Outside the United States, our ability to market a product is contingent upon obtaining marketing authorization from the appropriate regulatory authorities. The requirements governing marketing authorization, pricing and reimbursement vary widely from country to country.

At such time as we market, sell and distribute any products for which we obtain marketing approval, it is possible that our business activities could be subject to scrutiny and enforcement under one or more federal or state health care fraud and abuse laws and regulations. These fraud and abuse laws include:

 

    The federal Anti-Kickback Law, which prohibits, among other things, knowingly or willingly offering, paying, soliciting or receiving remuneration, directly or indirectly, in cash or in kind, to induce or reward the purchasing, leasing, ordering or arranging for or recommending the purchase, lease or order of any health care items or service for which payment may be made, in whole or in part, by federal health care programs such as Medicare and Medicaid;

 

    The federal civil False Claims Act, which prohibits, among other things, individuals or entities from knowingly presenting, or causing to be presented, a false or fraudulent claim for payment of government funds or knowingly making, using or causing to be made or used, a false record or statement material to an obligation to pay money to the government or knowingly concealing or knowingly and improperly avoiding, decreasing or concealing an obligation to pay money to the federal government;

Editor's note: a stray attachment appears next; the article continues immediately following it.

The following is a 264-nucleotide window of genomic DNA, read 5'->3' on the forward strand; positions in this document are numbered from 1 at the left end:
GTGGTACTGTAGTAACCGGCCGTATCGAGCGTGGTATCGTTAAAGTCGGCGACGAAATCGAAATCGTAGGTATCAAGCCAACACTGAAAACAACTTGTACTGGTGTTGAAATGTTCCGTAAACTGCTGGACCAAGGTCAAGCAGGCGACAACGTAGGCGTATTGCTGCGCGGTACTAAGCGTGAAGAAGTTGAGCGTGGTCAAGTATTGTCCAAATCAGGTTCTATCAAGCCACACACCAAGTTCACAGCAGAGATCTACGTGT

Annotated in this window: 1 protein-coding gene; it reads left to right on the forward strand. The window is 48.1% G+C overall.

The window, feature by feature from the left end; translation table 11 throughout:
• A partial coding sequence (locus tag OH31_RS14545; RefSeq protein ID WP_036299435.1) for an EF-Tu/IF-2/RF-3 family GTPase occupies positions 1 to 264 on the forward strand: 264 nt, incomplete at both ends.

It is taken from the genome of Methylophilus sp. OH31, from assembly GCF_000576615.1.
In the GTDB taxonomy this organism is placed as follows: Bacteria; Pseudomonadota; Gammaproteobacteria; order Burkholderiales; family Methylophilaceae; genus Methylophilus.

The federal Health Insurance Portability and Accountability Act of 1996, or HIPAA, which imposes criminal liability for knowingly and willfully executing a scheme to defraud any healthcare benefit program, knowingly and willfully embezzling or stealing from a health care benefit program, willfully obstructing a criminal investigation of a health care offense, or knowingly and willfully making false statements relating to healthcare matters;